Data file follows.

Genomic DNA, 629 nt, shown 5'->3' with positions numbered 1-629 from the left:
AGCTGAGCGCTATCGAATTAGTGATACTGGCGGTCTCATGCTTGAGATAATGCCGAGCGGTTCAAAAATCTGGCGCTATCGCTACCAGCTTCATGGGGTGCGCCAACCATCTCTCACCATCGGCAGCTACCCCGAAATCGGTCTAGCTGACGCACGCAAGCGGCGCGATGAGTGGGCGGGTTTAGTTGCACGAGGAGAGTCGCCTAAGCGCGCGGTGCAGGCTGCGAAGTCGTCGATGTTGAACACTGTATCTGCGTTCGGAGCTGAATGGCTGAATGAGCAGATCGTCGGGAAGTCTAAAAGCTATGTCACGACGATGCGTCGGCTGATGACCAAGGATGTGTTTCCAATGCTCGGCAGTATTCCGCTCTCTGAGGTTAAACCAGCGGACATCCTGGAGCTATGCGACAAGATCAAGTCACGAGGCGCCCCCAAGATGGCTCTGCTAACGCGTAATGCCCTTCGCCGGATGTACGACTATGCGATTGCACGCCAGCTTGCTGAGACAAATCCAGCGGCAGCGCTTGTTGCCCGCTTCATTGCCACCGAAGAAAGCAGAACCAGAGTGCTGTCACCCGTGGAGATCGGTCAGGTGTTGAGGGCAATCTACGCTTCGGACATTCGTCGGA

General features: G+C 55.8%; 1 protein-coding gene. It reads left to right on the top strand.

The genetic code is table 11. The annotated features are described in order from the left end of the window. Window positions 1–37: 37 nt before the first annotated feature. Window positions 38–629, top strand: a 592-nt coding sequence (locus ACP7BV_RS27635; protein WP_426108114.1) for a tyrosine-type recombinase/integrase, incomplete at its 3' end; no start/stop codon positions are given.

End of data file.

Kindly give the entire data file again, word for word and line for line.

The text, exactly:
Genomic DNA, 629 nt, shown 5'->3' with positions numbered 1-629 from the left:
AGCTGAGCGCTATCGAATTAGTGATACTGGCGGTCTCATGCTTGAGATAATGCCGAGCGGTTCAAAAATCTGGCGCTATCGCTACCAGCTTCATGGGGTGCGCCAACCATCTCTCACCATCGGCAGCTACCCCGAAATCGGTCTAGCTGACGCACGCAAGCGGCGCGATGAGTGGGCGGGTTTAGTTGCACGAGGAGAGTCGCCTAAGCGCGCGGTGCAGGCTGCGAAGTCGTCGATGTTGAACACTGTATCTGCGTTCGGAGCTGAATGGCTGAATGAGCAGATCGTCGGGAAGTCTAAAAGCTATGTCACGACGATGCGTCGGCTGATGACCAAGGATGTGTTTCCAATGCTCGGCAGTATTCCGCTCTCTGAGGTTAAACCAGCGGACATCCTGGAGCTATGCGACAAGATCAAGTCACGAGGCGCCCCCAAGATGGCTCTGCTAACGCGTAATGCCCTTCGCCGGATGTACGACTATGCGATTGCACGCCAGCTTGCTGAGACAAATCCAGCGGCAGCGCTTGTTGCCCGCTTCATTGCCACCGAAGAAAGCAGAACCAGAGTGCTGTCACCCGTGGAGATCGGTCAGGTGTTGAGGGCAATCTACGCTTCGGACATTCGTCGGA

General features: G+C 55.8%; 1 protein-coding gene. It reads left to right on the top strand.

The genetic code is table 11. The annotated features are described in order from the left end of the window. Window positions 1–37: 37 nt before the first annotated feature. Window positions 38–629, top strand: a 592-nt coding sequence (locus ACP7BV_RS27635; protein WP_426108114.1) for a tyrosine-type recombinase/integrase, incomplete at its 3' end; no start/stop codon positions are given.